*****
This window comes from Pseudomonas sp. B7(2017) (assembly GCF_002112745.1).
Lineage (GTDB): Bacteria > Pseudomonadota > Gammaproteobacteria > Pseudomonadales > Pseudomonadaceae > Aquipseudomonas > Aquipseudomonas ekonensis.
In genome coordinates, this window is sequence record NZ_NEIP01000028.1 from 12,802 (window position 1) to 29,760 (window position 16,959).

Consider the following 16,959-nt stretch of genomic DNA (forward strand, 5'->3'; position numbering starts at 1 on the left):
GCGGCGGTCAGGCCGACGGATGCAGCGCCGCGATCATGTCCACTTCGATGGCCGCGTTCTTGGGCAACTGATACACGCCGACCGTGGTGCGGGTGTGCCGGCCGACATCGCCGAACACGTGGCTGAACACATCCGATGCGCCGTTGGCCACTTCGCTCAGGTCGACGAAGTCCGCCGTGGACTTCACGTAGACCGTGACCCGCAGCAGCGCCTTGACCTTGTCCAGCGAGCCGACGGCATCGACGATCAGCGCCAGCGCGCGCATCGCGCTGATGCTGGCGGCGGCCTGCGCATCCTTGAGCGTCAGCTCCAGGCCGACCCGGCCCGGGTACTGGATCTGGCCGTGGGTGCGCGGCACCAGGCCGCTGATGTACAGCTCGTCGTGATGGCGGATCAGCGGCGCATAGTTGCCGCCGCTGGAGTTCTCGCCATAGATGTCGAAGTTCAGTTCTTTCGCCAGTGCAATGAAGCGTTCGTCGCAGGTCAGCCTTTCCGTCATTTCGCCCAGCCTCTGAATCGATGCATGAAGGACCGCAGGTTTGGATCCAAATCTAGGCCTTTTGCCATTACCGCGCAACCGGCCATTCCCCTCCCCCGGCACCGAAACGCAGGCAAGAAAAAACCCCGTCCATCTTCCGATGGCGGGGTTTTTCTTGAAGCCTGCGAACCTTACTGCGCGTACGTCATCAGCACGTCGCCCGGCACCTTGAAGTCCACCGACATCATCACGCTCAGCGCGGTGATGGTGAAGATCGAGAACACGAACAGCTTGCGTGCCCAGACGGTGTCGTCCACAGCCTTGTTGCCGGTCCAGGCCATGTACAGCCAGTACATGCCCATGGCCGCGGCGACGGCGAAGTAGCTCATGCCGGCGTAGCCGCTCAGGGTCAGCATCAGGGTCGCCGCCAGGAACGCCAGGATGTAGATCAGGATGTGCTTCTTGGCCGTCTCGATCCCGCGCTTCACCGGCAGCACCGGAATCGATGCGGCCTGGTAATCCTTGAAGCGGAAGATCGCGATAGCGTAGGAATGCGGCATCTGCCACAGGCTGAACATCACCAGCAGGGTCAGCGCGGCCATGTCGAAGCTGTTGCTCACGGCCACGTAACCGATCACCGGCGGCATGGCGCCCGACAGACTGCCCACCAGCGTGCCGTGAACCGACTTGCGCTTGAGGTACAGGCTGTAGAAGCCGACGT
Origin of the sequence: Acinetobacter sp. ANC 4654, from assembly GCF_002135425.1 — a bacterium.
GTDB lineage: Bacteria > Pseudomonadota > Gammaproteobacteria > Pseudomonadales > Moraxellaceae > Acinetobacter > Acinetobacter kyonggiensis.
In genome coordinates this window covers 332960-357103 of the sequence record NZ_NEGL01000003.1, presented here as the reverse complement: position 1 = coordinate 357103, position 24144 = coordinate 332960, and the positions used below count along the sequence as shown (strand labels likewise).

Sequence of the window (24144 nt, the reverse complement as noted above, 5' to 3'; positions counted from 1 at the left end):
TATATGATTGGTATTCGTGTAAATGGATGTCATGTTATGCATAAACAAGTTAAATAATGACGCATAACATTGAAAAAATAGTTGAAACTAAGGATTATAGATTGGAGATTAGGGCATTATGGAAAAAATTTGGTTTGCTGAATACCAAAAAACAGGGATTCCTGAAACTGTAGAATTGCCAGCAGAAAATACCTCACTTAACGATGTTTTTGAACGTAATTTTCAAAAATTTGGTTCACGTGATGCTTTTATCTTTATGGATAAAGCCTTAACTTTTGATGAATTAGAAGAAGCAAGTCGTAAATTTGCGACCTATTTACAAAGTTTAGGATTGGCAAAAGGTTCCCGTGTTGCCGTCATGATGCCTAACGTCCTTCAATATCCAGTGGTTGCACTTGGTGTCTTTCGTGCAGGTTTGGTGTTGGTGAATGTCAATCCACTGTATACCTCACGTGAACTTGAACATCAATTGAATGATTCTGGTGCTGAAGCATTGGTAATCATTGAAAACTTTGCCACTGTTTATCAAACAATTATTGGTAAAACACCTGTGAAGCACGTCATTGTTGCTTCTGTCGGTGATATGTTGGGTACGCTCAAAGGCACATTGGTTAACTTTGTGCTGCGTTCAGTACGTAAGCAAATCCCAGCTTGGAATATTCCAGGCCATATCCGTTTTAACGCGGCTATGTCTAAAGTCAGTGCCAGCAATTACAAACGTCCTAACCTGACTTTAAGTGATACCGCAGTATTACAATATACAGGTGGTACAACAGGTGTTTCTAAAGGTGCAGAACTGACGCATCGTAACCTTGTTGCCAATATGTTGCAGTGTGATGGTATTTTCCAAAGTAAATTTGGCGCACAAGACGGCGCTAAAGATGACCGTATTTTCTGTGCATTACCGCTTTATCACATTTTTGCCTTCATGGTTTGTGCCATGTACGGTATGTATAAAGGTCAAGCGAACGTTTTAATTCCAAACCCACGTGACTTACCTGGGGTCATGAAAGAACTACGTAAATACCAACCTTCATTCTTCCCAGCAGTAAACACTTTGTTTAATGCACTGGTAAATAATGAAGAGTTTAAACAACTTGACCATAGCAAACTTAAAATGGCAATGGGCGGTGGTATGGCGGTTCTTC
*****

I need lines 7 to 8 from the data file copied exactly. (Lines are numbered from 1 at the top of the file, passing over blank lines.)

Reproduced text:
GTDB lineage: Bacteria > Pseudomonadota > Gammaproteobacteria > Pseudomonadales > Moraxellaceae > Acinetobacter > Acinetobacter kyonggiensis.
In genome coordinates this window covers 332960-357103 of the sequence record NZ_NEGL01000003.1, presented here as the reverse complement: position 1 = coordinate 357103, position 24144 = coordinate 332960, and the positions used below count along the sequence as shown (strand labels likewise).